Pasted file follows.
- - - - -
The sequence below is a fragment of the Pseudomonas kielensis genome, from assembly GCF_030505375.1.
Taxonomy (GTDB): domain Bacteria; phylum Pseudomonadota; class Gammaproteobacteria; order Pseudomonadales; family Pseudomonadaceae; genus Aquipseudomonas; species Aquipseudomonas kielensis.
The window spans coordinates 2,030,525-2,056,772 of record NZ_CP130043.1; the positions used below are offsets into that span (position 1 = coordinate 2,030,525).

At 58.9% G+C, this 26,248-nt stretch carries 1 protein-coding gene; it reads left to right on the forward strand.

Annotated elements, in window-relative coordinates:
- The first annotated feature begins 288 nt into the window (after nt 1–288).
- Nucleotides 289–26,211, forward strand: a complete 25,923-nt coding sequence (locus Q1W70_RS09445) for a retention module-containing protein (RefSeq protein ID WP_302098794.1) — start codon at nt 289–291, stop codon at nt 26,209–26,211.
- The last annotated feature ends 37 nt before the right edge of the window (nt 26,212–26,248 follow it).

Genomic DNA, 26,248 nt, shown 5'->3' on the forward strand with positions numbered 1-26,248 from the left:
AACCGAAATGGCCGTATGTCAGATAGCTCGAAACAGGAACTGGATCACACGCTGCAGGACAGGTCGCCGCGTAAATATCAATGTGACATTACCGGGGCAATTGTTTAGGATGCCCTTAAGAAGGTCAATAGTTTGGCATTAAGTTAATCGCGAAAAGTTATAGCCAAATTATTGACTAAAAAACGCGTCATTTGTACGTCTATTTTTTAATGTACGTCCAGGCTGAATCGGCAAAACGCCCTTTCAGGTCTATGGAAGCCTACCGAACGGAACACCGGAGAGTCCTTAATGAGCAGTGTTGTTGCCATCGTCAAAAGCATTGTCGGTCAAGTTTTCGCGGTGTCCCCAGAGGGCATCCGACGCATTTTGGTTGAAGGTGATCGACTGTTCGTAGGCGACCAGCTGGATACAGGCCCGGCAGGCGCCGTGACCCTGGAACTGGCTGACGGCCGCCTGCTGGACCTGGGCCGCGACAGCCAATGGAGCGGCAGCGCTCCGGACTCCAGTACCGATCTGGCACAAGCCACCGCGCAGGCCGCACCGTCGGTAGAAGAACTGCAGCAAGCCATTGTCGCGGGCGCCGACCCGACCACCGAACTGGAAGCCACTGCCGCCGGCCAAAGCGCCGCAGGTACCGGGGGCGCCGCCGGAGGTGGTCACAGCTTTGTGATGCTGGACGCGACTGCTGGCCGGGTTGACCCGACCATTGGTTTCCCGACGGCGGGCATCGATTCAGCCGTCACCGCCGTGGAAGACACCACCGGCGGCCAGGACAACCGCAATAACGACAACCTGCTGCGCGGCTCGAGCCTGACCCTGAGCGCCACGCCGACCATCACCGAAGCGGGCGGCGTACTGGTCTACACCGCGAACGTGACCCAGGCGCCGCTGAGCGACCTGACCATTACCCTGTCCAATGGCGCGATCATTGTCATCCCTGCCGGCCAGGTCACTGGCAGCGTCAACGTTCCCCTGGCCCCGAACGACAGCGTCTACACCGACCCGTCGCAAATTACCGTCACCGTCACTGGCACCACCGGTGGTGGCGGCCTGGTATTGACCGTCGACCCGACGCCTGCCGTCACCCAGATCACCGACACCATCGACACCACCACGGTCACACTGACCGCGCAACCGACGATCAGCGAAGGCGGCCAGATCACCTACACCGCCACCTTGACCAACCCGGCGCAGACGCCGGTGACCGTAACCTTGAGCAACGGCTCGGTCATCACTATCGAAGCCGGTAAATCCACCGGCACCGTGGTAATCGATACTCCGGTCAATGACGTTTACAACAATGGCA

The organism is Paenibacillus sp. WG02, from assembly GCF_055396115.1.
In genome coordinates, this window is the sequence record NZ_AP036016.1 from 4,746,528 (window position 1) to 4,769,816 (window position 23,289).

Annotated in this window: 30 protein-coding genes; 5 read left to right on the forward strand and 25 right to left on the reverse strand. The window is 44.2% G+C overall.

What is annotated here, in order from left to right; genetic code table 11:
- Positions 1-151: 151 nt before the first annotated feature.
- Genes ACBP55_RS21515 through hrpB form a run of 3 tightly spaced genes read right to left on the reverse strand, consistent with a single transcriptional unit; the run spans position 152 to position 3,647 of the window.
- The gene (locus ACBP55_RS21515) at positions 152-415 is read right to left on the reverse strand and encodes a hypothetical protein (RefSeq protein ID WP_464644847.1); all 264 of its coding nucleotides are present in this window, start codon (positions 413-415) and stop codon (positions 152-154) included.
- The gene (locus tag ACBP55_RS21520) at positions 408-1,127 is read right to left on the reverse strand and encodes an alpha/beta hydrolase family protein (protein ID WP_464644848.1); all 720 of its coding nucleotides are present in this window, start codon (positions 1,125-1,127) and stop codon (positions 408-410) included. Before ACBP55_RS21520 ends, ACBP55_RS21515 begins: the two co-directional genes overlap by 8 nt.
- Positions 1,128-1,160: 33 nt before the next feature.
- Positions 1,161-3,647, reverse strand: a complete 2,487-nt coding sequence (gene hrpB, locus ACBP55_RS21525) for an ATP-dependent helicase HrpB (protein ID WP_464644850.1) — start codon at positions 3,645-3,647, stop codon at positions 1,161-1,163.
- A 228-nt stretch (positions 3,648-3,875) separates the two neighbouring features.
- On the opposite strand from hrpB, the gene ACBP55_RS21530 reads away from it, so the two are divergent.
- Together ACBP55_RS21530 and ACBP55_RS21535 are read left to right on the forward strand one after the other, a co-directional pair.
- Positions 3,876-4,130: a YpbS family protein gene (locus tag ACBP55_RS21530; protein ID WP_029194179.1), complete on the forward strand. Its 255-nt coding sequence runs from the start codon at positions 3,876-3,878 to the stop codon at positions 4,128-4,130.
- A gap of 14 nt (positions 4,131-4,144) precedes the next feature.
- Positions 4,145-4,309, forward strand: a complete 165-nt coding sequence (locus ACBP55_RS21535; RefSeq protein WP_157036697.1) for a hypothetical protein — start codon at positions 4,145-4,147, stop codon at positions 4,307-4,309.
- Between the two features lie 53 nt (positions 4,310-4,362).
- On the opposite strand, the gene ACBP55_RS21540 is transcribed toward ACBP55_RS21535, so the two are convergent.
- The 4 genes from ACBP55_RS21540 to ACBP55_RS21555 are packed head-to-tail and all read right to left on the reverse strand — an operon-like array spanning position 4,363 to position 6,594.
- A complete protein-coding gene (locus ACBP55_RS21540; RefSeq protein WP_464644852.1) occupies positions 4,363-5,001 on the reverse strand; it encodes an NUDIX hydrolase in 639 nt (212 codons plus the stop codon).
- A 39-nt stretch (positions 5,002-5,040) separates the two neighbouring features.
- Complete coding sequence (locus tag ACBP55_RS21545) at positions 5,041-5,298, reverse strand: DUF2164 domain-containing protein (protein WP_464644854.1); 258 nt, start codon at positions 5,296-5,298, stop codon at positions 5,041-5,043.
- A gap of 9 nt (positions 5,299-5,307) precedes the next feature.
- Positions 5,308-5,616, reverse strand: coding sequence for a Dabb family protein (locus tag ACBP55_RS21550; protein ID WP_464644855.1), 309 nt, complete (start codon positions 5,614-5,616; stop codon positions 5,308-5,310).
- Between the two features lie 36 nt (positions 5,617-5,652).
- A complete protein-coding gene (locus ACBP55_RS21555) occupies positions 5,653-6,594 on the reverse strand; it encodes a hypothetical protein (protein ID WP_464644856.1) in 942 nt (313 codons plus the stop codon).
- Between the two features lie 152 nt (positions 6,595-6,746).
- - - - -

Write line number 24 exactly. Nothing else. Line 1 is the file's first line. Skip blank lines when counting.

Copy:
- Positions 3,876-4,130: a YpbS family protein gene (locus tag ACBP55_RS21530; protein ID WP_029194179.1), complete on the forward strand. Its 255-nt coding sequence runs from the start codon at positions 3,876-3,878 to the stop codon at positions 4,128-4,130.